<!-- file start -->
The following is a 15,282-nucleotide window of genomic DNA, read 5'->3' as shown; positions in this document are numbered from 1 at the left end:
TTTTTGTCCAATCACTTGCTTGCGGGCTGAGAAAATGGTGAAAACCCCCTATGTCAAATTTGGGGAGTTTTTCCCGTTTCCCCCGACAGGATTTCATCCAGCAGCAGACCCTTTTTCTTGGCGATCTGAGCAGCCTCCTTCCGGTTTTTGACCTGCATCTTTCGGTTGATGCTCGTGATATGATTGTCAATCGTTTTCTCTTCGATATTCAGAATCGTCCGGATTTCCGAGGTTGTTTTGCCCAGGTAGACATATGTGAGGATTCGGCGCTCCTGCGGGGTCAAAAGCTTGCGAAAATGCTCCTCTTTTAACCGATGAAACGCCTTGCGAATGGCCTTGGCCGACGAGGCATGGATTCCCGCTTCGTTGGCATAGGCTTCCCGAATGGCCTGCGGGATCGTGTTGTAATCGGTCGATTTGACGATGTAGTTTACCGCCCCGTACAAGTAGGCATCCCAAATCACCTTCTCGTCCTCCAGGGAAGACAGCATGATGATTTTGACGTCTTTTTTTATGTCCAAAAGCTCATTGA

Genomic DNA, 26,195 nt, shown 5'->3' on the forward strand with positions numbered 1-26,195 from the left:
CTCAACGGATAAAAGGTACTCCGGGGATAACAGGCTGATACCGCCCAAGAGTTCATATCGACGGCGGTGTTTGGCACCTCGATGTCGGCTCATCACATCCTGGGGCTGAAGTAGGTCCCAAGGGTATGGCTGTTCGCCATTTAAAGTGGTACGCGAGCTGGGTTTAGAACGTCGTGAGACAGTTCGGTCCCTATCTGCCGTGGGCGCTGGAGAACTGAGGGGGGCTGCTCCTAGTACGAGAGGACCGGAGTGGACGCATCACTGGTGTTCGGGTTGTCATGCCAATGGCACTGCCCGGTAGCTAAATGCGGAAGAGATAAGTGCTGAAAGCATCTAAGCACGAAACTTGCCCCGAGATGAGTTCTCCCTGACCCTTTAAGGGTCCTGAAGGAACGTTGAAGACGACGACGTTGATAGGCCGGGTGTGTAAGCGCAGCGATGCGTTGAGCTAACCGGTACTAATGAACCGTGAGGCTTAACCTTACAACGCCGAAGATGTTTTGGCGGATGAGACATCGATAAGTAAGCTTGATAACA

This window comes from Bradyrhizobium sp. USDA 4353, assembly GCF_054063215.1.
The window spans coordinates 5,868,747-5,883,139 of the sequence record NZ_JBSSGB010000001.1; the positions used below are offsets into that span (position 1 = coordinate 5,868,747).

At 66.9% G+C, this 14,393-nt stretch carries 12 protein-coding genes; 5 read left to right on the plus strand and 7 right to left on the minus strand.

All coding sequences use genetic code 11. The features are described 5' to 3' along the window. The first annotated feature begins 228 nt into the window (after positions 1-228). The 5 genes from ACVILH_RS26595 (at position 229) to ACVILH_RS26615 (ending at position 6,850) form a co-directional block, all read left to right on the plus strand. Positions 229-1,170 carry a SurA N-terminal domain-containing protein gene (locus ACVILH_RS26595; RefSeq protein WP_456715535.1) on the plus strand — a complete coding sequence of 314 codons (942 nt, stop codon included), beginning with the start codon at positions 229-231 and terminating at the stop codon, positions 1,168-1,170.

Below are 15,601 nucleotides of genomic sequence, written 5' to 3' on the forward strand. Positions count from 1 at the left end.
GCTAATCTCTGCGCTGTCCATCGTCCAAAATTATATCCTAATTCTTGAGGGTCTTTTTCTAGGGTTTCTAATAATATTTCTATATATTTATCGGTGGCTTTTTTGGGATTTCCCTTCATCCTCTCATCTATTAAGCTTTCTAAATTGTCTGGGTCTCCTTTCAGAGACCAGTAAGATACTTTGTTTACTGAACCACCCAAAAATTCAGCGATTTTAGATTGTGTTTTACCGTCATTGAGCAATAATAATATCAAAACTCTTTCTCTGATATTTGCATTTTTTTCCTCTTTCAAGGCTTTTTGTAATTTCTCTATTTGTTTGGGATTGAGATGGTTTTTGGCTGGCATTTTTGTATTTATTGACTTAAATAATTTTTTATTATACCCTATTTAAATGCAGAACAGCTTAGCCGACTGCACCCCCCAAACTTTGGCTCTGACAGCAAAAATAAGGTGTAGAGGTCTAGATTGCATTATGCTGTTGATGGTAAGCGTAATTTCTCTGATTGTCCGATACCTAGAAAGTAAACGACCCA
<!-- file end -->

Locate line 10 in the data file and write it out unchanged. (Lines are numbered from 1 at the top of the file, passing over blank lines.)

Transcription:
GCTAATCTCTGCGCTGTCCATCGTCCAAAATTATATCCTAATTCTTGAGGGTCTTTTTCTAGGGTTTCTAATAATATTTCTATATATTTATCGGTGGCTTTTTTGGGATTTCCCTTCATCCTCTCATCTATTAAGCTTTCTAAATTGTCTGGGTCTCCTTTCAGAGACCAGTAAGATACTTTGTTTACTGAACCACCCAAAAATTCAGCGATTTTAGATTGTGTTTTACCGTCATTGAGCAATAATAATATCAAAACTCTTTCTCTGATATTTGCATTTTTTTCCTCTTTCAAGGCTTTTTGTAATTTCTCTATTTGTTTGGGATTGAGATGGTTTTTGGCTGGCATTTTTGTATTTATTGACTTAAATAATTTTTTATTATACCCTATTTAAATGCAGAACAGCTTAGCCGACTGCACCCCCCAAACTTTGGCTCTGACAGCAAAAATAAGGTGTAGAGGTCTAGATTGCATTATGCTGTTGATGGTAAGCGTAATTTCTCTGATTGTCCGATACCTAGAAAGTAAACGACCCA